FavorableUnfavorableNo
opinion
Not
heard of
(n)
Former Vice President Joe Biden78%14%8%0%(351)
Vermont Senator Bernie Sanders67%26%6%0%(351)
Massachusetts Senator Elizabeth Warren67%20%11%3%(351)
Former Texas Congressman Beto O’Rourke60%13%20%7%(351)
California Senator Kamala Harris61%13%16%10%(351)
Minnesota Senator Amy Klobuchar51%10%23%16%(351)
South Bend, Indiana Mayor Pete Buttigieg45%9%22%24%(351)
New Jersey Senator Cory Booker54%16%18%11%(351)
New York Senator Kirsten Gillibrand37%17%29%16%(351)
Former cabinet secretary Julián Castro36%9%34%20%(351)
Former Maryland Congressman John Delaney31%12%40%16%(351)
Former Colorado Governor John Hickenlooper32%8%34%26%(351)
Hawaii Congresswoman Tulsi Gabbard29%13%31%28%(351)
Washington Governor Jay Inslee26%5%33%36%(351)
Entrepreneur Andrew Yang15%9%34%42%(351)
Author Marianne Williamson8%9%30%53%(351)
Miramar, Florida Mayor Wayne Messam3%6%31%60%(351)
Montana Governor Steve Bullock11%7%39%42%(351)
Colorado Senator Michael Bennet17%7%37%40%(351)
Massachusetts Congressman Seth Moulton5%6%32%56%(351)
California Congressman Eric Swalwell23%8%28%40%(351)
Former Virginia Governor Terry McAuliffe14%13%36%36%(351)
New York City Mayor Bill de Blasio24%24%39%12%(351)
Ohio Congressman Tim Ryan20%10%41%28%(351)

4. Which type of candidate would you prefer if you had to make a choice between: a Democrat you agree with on most issues but would have a hard time beating Donald Trump or a Democrat you do NOT agree with on most issues but would be a stronger candidate against Donald Trump? [CHOICES WERE ROTATED]

 April

2019

Agrees with but hard time beating Trump24%
Do not agree with but stronger against Trump64%
(VOL) Rejects choice / no need to pick between two5%
(VOL) Don’t know7%
(n)(351)

5. What are the one or two most important issues to you in deciding who to support for the Democratic nomination? [LIST WAS NOT READ]

[Note: Results add to more than 100% because multiple responses were accepted]

 April
2019
Jobs, unemployment13%
Bills, food, groceries1%
College tuition, school costs3%
Health care51%
Social Security, seniors7%
Taxes7%
Climate change, global warming17%
Environment, pollution12%
Opioids, drug use0%
Safety, crime1%
Guns, gun control1%
Terrorism, national security4%
Immigration14%
Schools, education14%
Civil rights8%
Reproductive rights, women2%
Honesty, integrity5%
Competence, experience3%
Income inequality, wages2%
Infrastructure1%
Foreign policy, world standing3%
Balance budget1%
Donald Trump, beating Trump10%
Other10%
Don’t know2%
(n)(351)

[QUESTIONS 6-8 WERE ROTATED]

6. How important is it to you that the Democrats nominate someone who supports the Green New Deal – very important, somewhat important, not important, or are you not sure?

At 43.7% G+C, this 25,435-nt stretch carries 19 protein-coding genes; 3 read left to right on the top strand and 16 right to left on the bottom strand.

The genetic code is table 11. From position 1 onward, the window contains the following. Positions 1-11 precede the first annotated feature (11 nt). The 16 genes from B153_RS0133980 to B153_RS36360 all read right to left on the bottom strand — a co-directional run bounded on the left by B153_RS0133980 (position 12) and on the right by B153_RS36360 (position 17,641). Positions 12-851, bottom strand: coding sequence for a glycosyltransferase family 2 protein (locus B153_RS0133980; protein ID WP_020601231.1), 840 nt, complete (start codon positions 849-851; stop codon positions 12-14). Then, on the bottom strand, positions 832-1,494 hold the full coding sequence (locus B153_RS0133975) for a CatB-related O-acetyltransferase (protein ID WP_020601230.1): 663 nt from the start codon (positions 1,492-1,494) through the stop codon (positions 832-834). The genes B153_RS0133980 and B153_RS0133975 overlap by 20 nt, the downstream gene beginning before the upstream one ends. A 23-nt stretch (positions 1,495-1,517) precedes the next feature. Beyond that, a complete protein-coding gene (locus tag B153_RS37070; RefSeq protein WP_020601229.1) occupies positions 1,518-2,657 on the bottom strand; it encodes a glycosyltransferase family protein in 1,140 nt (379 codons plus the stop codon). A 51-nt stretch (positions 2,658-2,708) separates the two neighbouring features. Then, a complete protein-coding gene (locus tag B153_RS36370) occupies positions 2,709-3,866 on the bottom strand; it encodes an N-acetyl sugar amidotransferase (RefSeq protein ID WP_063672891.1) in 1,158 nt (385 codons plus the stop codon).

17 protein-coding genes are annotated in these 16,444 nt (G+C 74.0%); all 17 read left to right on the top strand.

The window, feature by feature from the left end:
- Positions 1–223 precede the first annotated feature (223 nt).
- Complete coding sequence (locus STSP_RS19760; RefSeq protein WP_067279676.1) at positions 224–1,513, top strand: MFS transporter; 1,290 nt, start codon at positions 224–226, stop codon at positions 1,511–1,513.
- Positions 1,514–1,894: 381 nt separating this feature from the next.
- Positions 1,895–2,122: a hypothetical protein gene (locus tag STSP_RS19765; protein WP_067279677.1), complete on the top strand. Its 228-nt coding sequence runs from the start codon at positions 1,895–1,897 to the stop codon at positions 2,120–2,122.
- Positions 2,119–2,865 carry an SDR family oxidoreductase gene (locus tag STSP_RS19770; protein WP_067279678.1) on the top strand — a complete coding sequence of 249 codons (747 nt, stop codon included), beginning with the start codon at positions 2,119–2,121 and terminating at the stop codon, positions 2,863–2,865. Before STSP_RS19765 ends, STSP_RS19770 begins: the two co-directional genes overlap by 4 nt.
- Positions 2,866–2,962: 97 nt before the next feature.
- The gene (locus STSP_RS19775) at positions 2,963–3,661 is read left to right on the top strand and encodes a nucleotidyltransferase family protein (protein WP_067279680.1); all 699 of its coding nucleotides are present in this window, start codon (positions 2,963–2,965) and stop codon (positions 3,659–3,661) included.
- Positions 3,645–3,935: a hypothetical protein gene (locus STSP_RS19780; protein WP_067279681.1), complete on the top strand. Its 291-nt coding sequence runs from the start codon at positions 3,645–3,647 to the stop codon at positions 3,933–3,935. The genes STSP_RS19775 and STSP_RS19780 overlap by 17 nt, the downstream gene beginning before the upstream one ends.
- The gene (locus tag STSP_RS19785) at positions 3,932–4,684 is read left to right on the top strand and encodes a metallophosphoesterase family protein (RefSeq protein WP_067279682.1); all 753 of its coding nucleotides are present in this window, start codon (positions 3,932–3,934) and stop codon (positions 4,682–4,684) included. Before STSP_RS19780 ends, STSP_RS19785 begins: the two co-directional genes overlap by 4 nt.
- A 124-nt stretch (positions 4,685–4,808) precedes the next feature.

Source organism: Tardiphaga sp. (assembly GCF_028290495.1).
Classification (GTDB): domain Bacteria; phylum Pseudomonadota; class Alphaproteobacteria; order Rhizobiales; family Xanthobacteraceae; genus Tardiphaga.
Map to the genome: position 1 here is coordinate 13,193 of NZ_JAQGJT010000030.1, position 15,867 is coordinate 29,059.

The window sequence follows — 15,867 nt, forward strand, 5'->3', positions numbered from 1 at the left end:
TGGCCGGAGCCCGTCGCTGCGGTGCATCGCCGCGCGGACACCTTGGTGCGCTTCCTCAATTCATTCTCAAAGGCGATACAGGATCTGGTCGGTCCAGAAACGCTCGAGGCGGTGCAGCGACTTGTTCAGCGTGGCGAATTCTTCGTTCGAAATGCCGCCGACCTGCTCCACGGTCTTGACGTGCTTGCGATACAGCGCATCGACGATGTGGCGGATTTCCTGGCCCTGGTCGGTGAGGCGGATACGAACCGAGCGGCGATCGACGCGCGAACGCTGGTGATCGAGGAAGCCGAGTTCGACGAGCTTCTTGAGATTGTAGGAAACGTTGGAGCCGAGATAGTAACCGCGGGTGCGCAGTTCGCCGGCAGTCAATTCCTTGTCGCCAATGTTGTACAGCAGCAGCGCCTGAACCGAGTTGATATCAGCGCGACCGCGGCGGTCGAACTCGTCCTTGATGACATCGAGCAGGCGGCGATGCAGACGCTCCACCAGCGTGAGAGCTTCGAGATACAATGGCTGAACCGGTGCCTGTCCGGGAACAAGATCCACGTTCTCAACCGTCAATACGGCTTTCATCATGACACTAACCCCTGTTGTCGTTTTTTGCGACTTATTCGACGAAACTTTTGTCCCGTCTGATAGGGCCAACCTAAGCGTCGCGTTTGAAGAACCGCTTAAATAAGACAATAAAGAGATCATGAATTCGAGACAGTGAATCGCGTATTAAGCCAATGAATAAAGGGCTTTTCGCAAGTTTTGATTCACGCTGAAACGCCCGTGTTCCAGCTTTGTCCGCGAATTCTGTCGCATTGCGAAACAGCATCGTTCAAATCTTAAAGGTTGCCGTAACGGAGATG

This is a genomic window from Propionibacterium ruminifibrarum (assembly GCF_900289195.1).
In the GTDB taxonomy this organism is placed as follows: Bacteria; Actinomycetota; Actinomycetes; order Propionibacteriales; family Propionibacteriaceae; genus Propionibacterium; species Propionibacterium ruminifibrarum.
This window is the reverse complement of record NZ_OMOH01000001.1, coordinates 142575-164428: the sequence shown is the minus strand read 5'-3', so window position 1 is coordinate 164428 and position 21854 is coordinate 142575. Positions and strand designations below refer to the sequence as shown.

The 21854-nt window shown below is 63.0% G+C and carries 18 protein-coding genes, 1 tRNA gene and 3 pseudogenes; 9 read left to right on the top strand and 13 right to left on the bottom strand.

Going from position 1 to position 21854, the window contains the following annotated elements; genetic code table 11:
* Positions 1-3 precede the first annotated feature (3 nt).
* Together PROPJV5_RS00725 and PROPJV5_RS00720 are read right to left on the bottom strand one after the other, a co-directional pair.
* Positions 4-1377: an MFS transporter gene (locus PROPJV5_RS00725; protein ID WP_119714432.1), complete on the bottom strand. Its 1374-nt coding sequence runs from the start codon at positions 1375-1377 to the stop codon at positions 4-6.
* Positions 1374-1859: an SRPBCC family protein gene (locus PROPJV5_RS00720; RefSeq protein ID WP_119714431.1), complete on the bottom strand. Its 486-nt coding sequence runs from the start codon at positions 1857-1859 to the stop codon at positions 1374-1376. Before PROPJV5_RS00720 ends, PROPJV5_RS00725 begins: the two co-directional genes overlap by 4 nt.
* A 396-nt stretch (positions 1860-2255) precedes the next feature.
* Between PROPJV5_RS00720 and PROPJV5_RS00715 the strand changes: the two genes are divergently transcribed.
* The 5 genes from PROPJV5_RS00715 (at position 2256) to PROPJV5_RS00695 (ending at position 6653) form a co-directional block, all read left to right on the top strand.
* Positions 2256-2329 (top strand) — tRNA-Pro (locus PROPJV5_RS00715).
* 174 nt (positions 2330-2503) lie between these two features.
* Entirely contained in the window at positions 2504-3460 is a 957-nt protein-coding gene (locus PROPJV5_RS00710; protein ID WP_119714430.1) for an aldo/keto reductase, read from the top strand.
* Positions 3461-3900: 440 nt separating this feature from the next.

April

2019

Very important31%
Somewhat important41%
Not important11%
Not sure18%
(n)(351)

7. How important is it to you that the Democrats nominate someone who supports Medicare for All – very important, somewhat important, not important, or are you not sure?

 April

2019

Very important49%
Somewhat important33%
Not important7%
Not sure12%
(n)(351)

8. How important is it to you that the Democrats nominate someone who supports impeaching Donald Trump – very important, somewhat important, not important, or are you not sure?

 April

2019

Very important16%
Somewhat important22%
Not important51%
Not sure12%
(n)(351)

METHODOLOGY

The Monmouth University Poll was sponsored and conducted by the Monmouth University Polling Institute from April 4 to 9, 2019 with a statewide random sample of 761 Iowa voters drawn from a list of registered Democratic voters who voted in at least one of the last two state primary elections or the last general election or have registered to vote since November 2018. Results are based on 351 voters who are likely to attend the Democratic presidential caucuses in February 2020. This includes 176 contacted by a live interviewer on a landline telephone and 175 contacted by a live interviewer on a cell phone, in English. Monmouth is responsible for all aspects of the survey design, data weighting and analysis. Final sample is weighted for age, gender, race, and education based on state voter registration list and U.S. Census information. Data collection support provided by Braun Research (field) and Aristotle (voter sample). For results based on this sample, one can say with 95% confidence that the error attributable to sampling has a maximum margin of plus or minus 5.2 percentage points (unadjusted for sample design). Sampling error can be larger for sub-groups (see table below). In addition to sampling error, one should bear in mind that question wording and practical difficulties in conducting surveys can introduce error or bias into the findings of opinion polls.

DEMOGRAPHICS (weighted)
 
42% Male
58% Female
 
17% 18-34
22% 35-49
26% 50-64
35% 65+
 
91% White, non-Hispanic
  9% Other race, Hispanic
 
53% No college degree
47% College graduate
 
 

Click on pdf file link below for full methodology and crosstabs by key demographic groups.

Download this Poll Report with crosstabs